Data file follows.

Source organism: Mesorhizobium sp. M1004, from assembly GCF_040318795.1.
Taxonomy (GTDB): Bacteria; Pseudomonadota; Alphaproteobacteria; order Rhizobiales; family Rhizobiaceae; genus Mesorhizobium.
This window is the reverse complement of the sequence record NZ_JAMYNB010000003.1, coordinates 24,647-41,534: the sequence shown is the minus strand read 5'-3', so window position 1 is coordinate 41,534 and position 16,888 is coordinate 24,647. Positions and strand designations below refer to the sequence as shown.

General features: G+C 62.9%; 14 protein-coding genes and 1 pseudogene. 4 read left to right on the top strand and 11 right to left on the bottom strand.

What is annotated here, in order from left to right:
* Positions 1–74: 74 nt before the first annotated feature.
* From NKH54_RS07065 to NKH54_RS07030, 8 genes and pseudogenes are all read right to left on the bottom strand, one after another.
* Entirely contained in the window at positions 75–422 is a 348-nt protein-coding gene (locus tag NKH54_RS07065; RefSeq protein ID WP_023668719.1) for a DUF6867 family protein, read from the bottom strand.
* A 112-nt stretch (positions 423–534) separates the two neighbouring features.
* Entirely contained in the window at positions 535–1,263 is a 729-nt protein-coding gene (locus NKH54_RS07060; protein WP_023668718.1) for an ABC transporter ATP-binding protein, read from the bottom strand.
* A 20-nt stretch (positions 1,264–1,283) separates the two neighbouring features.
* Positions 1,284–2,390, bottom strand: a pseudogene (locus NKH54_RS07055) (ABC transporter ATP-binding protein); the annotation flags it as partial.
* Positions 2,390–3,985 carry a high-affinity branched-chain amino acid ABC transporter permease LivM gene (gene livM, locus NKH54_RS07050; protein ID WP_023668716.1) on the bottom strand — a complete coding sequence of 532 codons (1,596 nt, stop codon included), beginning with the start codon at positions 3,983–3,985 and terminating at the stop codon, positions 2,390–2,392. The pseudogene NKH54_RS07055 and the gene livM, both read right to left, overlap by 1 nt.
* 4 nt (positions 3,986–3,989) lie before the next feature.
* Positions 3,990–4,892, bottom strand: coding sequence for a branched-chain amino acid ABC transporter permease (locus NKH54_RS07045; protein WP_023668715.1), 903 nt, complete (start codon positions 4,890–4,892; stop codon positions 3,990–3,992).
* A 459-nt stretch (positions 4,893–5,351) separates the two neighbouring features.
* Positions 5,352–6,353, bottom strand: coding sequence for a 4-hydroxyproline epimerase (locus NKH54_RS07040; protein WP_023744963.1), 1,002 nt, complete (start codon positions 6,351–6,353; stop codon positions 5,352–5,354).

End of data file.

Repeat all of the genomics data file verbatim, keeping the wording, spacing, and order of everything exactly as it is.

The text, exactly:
Source organism: Mesorhizobium sp. M1004, from assembly GCF_040318795.1.
Taxonomy (GTDB): Bacteria; Pseudomonadota; Alphaproteobacteria; order Rhizobiales; family Rhizobiaceae; genus Mesorhizobium.
This window is the reverse complement of the sequence record NZ_JAMYNB010000003.1, coordinates 24,647-41,534: the sequence shown is the minus strand read 5'-3', so window position 1 is coordinate 41,534 and position 16,888 is coordinate 24,647. Positions and strand designations below refer to the sequence as shown.

General features: G+C 62.9%; 14 protein-coding genes and 1 pseudogene. 4 read left to right on the top strand and 11 right to left on the bottom strand.

What is annotated here, in order from left to right:
* Positions 1–74: 74 nt before the first annotated feature.
* From NKH54_RS07065 to NKH54_RS07030, 8 genes and pseudogenes are all read right to left on the bottom strand, one after another.
* Entirely contained in the window at positions 75–422 is a 348-nt protein-coding gene (locus tag NKH54_RS07065; RefSeq protein ID WP_023668719.1) for a DUF6867 family protein, read from the bottom strand.
* A 112-nt stretch (positions 423–534) separates the two neighbouring features.
* Entirely contained in the window at positions 535–1,263 is a 729-nt protein-coding gene (locus NKH54_RS07060; protein WP_023668718.1) for an ABC transporter ATP-binding protein, read from the bottom strand.
* A 20-nt stretch (positions 1,264–1,283) separates the two neighbouring features.
* Positions 1,284–2,390, bottom strand: a pseudogene (locus NKH54_RS07055) (ABC transporter ATP-binding protein); the annotation flags it as partial.
* Positions 2,390–3,985 carry a high-affinity branched-chain amino acid ABC transporter permease LivM gene (gene livM, locus NKH54_RS07050; protein ID WP_023668716.1) on the bottom strand — a complete coding sequence of 532 codons (1,596 nt, stop codon included), beginning with the start codon at positions 3,983–3,985 and terminating at the stop codon, positions 2,390–2,392. The pseudogene NKH54_RS07055 and the gene livM, both read right to left, overlap by 1 nt.
* 4 nt (positions 3,986–3,989) lie before the next feature.
* Positions 3,990–4,892, bottom strand: coding sequence for a branched-chain amino acid ABC transporter permease (locus NKH54_RS07045; protein WP_023668715.1), 903 nt, complete (start codon positions 4,890–4,892; stop codon positions 3,990–3,992).
* A 459-nt stretch (positions 4,893–5,351) separates the two neighbouring features.
* Positions 5,352–6,353, bottom strand: coding sequence for a 4-hydroxyproline epimerase (locus NKH54_RS07040; protein WP_023744963.1), 1,002 nt, complete (start codon positions 6,351–6,353; stop codon positions 5,352–5,354).